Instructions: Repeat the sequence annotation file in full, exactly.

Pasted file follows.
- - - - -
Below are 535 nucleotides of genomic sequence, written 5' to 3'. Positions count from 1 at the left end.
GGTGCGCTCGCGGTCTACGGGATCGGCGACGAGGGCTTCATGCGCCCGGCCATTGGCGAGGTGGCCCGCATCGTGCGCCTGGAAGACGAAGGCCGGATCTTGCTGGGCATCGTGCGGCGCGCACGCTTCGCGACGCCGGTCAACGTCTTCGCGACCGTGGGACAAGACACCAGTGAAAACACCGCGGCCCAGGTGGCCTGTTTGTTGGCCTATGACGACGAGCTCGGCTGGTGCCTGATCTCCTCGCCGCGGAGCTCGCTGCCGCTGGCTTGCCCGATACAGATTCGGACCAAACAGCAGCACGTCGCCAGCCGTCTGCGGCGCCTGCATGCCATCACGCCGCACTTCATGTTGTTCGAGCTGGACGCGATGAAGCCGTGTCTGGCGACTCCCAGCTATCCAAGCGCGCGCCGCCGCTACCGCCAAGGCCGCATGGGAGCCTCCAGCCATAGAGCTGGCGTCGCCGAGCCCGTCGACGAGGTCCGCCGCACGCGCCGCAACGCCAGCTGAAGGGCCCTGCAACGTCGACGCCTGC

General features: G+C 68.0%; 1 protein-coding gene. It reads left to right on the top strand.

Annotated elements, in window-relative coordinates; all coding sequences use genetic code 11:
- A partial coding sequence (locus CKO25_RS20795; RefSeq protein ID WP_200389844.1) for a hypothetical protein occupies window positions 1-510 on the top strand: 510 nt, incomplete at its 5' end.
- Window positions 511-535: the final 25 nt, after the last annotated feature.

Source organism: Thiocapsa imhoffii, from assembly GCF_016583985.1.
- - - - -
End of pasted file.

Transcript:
Below are 535 nucleotides of genomic sequence, written 5' to 3'. Positions count from 1 at the left end.
GGTGCGCTCGCGGTCTACGGGATCGGCGACGAGGGCTTCATGCGCCCGGCCATTGGCGAGGTGGCCCGCATCGTGCGCCTGGAAGACGAAGGCCGGATCTTGCTGGGCATCGTGCGGCGCGCACGCTTCGCGACGCCGGTCAACGTCTTCGCGACCGTGGGACAAGACACCAGTGAAAACACCGCGGCCCAGGTGGCCTGTTTGTTGGCCTATGACGACGAGCTCGGCTGGTGCCTGATCTCCTCGCCGCGGAGCTCGCTGCCGCTGGCTTGCCCGATACAGATTCGGACCAAACAGCAGCACGTCGCCAGCCGTCTGCGGCGCCTGCATGCCATCACGCCGCACTTCATGTTGTTCGAGCTGGACGCGATGAAGCCGTGTCTGGCGACTCCCAGCTATCCAAGCGCGCGCCGCCGCTACCGCCAAGGCCGCATGGGAGCCTCCAGCCATAGAGCTGGCGTCGCCGAGCCCGTCGACGAGGTCCGCCGCACGCGCCGCAACGCCAGCTGAAGGGCCCTGCAACGTCGACGCCTGC

General features: G+C 68.0%; 1 protein-coding gene. It reads left to right on the top strand.

Annotated elements, in window-relative coordinates; all coding sequences use genetic code 11:
- A partial coding sequence (locus CKO25_RS20795; RefSeq protein ID WP_200389844.1) for a hypothetical protein occupies window positions 1-510 on the top strand: 510 nt, incomplete at its 5' end.
- Window positions 511-535: the final 25 nt, after the last annotated feature.

Source organism: Thiocapsa imhoffii, from assembly GCF_016583985.1.